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Marine Ecology Progress Series

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MEPS 585:49-69 (2017)  -  DOI:

Pigment composition and photoprotection of Arctic sea ice algae during spring

Virginie Galindo1,*, Michel Gosselin2, Johann Lavaud3, Christopher John Mundy1, Brent Else4, Jens Ehn1, Marcel Babin3, Søren Rysgaard1,5,6

1Centre for Earth Observation Science, Faculty of Environment, Earth and Resources, University of Manitoba, Winnipeg, Manitoba R3T 2N2, Canada
2Institut des sciences de la mer de Rimouski, Université du Québec à Rimouski, Rimouski, Québec G5L 3A1, Canada
3UMI 3376 TAKUVIK, Département de biologie, CNRS/Université Laval, Québec-Océan, Québec, Québec G1V 0A6, Canada
4Department of Geography, University of Calgary, Calgary, Alberta T2N 1N4, Canada
5Arctic Research Centre, Aarhus University, 8000 Aarhus, Denmark
6Greenland Climate Research Centre, Greenland Institute of Natural Resources, PO Box 570, 3900 Nuuk, Greenland
*Corresponding author:

ABSTRACT: From the beginning of spring to the melt period, ice algae in the bottom of Arctic sea ice experience a large irradiance range, varying from <0.1% up to 25–30% of the incoming visible radiation. The increase in spring is usually rapid, with a varying photoacclimative response by bottom ice algae to protect themselves against excess light, such as changes in cellular pigment composition. This study focused on the temporal variation in pigment composition of bottom ice algae under 2 contrasting snow depths (thin and thick) during spring. Controlled experiments were also carried out to investigate the photoprotective capacity of ice algae to relatively high irradiances during a short-term period (<6 h). Ice algae were able to photoacclimate rapidly and effectively to irradiance ranging from 10 to 100 µmol photons m-2 s-1. However, we observed contrasting responses in photoacclimation depending on the ice algal community composition and their light history. Our experimental results suggest that the xanthophyll cycle (diadinoxanthin to diatoxanthin conversion) and D1-protein recycling play an important role in stabilizing photoprotection in ice algae. In addition, bottom ice algae likely employed a ‘cellular light-exposure memory’ strategy in order to improve their photoacclimative response to changing light exposure. According to our data, this process could be maintained over at least 2 wk. Hence, ice algae may be more resilient to varying light conditions than previously thought and may be well-adapted for the expected future light regime changes associated with variability in snow and sea ice cover.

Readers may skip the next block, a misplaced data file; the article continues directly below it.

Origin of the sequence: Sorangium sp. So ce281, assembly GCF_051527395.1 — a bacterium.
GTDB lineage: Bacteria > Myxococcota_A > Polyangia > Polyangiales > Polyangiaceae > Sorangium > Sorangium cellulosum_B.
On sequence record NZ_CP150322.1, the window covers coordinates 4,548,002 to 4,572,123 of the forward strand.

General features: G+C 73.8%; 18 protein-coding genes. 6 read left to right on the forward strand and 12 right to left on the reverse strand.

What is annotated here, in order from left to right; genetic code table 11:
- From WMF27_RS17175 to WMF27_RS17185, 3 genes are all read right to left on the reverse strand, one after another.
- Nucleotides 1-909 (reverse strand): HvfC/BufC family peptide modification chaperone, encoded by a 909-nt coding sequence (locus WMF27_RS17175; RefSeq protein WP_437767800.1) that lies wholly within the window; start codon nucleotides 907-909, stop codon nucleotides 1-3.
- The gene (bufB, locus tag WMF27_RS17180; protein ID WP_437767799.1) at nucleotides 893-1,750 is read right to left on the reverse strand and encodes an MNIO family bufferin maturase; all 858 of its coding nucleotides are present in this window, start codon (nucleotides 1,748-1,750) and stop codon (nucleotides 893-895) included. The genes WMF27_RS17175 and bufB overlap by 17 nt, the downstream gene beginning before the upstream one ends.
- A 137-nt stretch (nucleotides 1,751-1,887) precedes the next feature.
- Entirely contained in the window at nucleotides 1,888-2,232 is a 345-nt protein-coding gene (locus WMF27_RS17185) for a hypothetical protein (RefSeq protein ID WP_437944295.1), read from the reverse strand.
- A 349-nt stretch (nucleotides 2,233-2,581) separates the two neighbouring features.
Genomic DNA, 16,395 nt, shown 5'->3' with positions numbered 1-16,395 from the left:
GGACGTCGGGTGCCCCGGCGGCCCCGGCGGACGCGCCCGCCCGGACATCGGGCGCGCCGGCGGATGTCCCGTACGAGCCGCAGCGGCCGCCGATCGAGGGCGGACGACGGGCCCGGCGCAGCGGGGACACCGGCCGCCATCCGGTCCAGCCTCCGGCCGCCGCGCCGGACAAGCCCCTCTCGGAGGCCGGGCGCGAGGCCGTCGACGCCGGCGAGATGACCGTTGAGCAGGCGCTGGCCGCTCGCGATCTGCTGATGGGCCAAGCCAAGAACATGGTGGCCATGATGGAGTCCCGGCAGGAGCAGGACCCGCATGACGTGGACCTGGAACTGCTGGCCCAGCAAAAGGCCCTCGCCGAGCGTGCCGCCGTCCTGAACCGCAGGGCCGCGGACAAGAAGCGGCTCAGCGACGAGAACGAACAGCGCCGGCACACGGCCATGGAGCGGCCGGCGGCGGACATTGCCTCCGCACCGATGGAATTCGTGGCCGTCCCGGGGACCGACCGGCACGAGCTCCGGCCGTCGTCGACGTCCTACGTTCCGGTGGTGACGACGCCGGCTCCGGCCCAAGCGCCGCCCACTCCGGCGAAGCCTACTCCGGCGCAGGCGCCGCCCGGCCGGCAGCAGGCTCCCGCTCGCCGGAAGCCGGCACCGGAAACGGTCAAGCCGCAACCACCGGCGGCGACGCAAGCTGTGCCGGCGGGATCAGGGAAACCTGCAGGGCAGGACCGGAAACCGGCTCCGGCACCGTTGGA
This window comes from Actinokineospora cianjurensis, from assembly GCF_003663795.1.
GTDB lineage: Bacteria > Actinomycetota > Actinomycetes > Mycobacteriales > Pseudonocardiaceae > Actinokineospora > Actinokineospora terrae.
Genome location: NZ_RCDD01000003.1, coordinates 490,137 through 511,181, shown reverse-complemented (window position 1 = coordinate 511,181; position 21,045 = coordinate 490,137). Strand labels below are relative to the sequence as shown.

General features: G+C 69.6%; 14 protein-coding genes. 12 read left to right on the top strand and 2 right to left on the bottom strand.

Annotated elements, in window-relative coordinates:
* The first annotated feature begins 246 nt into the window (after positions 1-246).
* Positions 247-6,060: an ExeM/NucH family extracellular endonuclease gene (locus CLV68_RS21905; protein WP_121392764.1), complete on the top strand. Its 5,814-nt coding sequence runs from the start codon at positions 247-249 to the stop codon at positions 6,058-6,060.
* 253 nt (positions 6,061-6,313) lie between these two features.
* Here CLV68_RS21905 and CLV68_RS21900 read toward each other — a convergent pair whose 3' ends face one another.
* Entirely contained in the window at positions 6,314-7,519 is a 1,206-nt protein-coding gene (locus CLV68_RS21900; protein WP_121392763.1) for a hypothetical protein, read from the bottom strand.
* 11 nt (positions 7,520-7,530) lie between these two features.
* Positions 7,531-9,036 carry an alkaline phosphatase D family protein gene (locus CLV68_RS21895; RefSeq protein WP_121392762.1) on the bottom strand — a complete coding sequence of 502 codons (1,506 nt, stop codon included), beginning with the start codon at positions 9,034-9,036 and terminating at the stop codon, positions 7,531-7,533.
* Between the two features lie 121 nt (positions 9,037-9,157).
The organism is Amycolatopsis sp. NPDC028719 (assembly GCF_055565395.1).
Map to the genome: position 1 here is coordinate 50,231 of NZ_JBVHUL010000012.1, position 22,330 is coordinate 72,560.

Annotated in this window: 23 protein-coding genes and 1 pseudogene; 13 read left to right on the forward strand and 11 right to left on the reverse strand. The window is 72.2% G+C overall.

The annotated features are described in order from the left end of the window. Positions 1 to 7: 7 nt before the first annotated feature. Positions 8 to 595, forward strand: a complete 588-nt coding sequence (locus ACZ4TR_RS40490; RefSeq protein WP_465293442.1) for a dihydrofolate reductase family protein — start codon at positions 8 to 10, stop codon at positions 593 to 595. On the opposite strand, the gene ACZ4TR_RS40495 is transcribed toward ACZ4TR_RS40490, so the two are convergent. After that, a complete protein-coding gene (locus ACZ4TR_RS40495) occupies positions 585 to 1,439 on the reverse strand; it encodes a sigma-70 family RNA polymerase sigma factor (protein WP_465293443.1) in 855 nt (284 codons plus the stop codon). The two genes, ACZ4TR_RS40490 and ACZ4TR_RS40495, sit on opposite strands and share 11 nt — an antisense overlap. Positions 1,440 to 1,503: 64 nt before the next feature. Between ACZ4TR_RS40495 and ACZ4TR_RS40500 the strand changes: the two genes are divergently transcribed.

KEY WORDS: Arctic · Snow melt · Ice algae · Pigments · Photoacclimation · Light memory

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Cite this article as: Galindo V, Gosselin M, Lavaud J, Mundy CJ and others (2017) Pigment composition and photoprotection of Arctic sea ice algae during spring. Mar Ecol Prog Ser 585:49-69.

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